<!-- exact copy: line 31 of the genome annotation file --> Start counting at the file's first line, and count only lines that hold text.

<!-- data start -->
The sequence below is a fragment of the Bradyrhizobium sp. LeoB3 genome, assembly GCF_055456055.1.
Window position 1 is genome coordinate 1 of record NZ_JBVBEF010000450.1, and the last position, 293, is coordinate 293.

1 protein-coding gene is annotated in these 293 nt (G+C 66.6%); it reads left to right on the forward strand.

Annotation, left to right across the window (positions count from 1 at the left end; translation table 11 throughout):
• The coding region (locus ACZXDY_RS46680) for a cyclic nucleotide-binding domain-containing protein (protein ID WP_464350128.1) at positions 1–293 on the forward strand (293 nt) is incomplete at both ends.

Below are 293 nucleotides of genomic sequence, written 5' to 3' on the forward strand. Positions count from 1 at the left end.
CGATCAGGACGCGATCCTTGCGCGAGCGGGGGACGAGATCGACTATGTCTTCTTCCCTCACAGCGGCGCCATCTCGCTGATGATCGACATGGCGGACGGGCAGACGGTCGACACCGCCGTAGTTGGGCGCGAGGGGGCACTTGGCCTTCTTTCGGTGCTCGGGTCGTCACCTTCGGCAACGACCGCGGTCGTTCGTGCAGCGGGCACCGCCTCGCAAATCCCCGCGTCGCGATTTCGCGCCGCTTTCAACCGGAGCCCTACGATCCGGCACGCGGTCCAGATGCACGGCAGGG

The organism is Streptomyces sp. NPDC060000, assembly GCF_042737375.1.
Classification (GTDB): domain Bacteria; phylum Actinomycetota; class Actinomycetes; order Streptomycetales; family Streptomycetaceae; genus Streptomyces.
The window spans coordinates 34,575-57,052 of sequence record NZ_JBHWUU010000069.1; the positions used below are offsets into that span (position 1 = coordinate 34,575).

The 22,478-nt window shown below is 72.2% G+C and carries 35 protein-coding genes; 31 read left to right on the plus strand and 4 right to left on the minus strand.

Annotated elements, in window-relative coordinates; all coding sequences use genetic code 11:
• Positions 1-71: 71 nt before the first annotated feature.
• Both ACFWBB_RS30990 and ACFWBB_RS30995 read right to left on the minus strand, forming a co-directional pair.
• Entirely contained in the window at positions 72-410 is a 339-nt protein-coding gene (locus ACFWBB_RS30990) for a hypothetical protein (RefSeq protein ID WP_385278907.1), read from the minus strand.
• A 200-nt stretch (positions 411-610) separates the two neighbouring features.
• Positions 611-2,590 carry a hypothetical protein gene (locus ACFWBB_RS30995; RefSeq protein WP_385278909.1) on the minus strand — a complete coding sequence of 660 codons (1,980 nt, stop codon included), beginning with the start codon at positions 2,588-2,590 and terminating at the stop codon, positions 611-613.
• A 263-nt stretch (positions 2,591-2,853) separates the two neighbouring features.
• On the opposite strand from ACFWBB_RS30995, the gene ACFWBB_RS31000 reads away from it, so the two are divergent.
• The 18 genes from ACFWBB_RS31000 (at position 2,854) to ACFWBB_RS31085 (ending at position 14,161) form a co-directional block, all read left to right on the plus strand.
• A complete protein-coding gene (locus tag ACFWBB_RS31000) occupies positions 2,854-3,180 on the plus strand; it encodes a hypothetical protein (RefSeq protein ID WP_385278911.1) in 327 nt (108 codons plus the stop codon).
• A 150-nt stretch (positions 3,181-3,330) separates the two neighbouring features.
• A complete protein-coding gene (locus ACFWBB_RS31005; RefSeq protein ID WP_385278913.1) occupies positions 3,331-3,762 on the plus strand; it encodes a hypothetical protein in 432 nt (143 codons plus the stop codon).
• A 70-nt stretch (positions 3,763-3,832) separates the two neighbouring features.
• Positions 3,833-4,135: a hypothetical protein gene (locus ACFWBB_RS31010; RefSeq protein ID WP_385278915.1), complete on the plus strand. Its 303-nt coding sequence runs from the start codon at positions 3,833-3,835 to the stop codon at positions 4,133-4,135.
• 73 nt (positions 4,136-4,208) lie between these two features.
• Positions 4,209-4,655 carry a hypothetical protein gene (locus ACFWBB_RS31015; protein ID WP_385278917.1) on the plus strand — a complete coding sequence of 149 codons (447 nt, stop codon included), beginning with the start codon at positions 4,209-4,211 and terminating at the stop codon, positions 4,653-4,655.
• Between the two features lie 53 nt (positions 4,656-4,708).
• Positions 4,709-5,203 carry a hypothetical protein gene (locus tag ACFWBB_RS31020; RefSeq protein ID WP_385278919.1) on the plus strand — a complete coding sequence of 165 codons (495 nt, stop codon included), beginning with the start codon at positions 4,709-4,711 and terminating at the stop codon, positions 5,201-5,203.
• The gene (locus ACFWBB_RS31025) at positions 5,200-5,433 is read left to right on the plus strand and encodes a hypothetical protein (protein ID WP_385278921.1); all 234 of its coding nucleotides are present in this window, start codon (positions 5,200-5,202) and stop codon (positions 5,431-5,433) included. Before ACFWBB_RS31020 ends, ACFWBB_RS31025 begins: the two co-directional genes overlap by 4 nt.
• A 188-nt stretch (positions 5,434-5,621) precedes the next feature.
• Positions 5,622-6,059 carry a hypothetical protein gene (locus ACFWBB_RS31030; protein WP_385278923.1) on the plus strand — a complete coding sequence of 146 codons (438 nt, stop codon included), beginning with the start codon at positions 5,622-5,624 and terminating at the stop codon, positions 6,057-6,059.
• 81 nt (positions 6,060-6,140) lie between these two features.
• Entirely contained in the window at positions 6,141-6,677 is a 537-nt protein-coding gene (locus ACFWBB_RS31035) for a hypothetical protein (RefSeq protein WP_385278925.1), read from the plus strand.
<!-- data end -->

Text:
• A 188-nt stretch (positions 5,434-5,621) precedes the next feature.